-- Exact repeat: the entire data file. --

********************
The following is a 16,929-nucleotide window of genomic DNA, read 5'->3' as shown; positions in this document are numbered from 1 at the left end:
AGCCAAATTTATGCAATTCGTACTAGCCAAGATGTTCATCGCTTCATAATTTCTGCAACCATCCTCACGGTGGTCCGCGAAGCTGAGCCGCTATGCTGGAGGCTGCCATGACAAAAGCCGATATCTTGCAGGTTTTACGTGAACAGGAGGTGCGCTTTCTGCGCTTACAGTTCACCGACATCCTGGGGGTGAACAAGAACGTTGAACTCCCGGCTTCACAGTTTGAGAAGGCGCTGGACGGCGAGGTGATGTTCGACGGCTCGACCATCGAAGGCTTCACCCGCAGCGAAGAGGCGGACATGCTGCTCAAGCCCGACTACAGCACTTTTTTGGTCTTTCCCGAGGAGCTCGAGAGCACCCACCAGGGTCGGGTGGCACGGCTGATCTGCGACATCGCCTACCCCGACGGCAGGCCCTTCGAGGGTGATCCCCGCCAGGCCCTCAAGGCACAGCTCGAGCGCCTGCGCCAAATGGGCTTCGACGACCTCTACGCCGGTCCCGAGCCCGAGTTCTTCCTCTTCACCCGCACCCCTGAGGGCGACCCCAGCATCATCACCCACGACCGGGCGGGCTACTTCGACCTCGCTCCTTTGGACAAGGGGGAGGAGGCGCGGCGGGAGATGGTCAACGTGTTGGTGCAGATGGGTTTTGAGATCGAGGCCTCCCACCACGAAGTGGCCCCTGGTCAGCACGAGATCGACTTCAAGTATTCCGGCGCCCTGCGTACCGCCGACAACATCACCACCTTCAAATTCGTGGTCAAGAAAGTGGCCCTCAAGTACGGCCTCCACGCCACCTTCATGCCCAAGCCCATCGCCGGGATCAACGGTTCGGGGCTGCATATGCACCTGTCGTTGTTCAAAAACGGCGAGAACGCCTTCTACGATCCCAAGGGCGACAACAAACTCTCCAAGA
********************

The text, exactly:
The following is a 16,929-nucleotide window of genomic DNA, read 5'->3' as shown; positions in this document are numbered from 1 at the left end:
AGCCAAATTTATGCAATTCGTACTAGCCAAGATGTTCATCGCTTCATAATTTCTGCAACCATCCTCACGGTGGTCCGCGAAGCTGAGCCGCTATGCTGGAGGCTGCCATGACAAAAGCCGATATCTTGCAGGTTTTACGTGAACAGGAGGTGCGCTTTCTGCGCTTACAGTTCACCGACATCCTGGGGGTGAACAAGAACGTTGAACTCCCGGCTTCACAGTTTGAGAAGGCGCTGGACGGCGAGGTGATGTTCGACGGCTCGACCATCGAAGGCTTCACCCGCAGCGAAGAGGCGGACATGCTGCTCAAGCCCGACTACAGCACTTTTTTGGTCTTTCCCGAGGAGCTCGAGAGCACCCACCAGGGTCGGGTGGCACGGCTGATCTGCGACATCGCCTACCCCGACGGCAGGCCCTTCGAGGGTGATCCCCGCCAGGCCCTCAAGGCACAGCTCGAGCGCCTGCGCCAAATGGGCTTCGACGACCTCTACGCCGGTCCCGAGCCCGAGTTCTTCCTCTTCACCCGCACCCCTGAGGGCGACCCCAGCATCATCACCCACGACCGGGCGGGCTACTTCGACCTCGCTCCTTTGGACAAGGGGGAGGAGGCGCGGCGGGAGATGGTCAACGTGTTGGTGCAGATGGGTTTTGAGATCGAGGCCTCCCACCACGAAGTGGCCCCTGGTCAGCACGAGATCGACTTCAAGTATTCCGGCGCCCTGCGTACCGCCGACAACATCACCACCTTCAAATTCGTGGTCAAGAAAGTGGCCCTCAAGTACGGCCTCCACGCCACCTTCATGCCCAAGCCCATCGCCGGGATCAACGGTTCGGGGCTGCATATGCACCTGTCGTTGTTCAAAAACGGCGAGAACGCCTTCTACGATCCCAAGGGCGACAACAAACTCTCCAAGA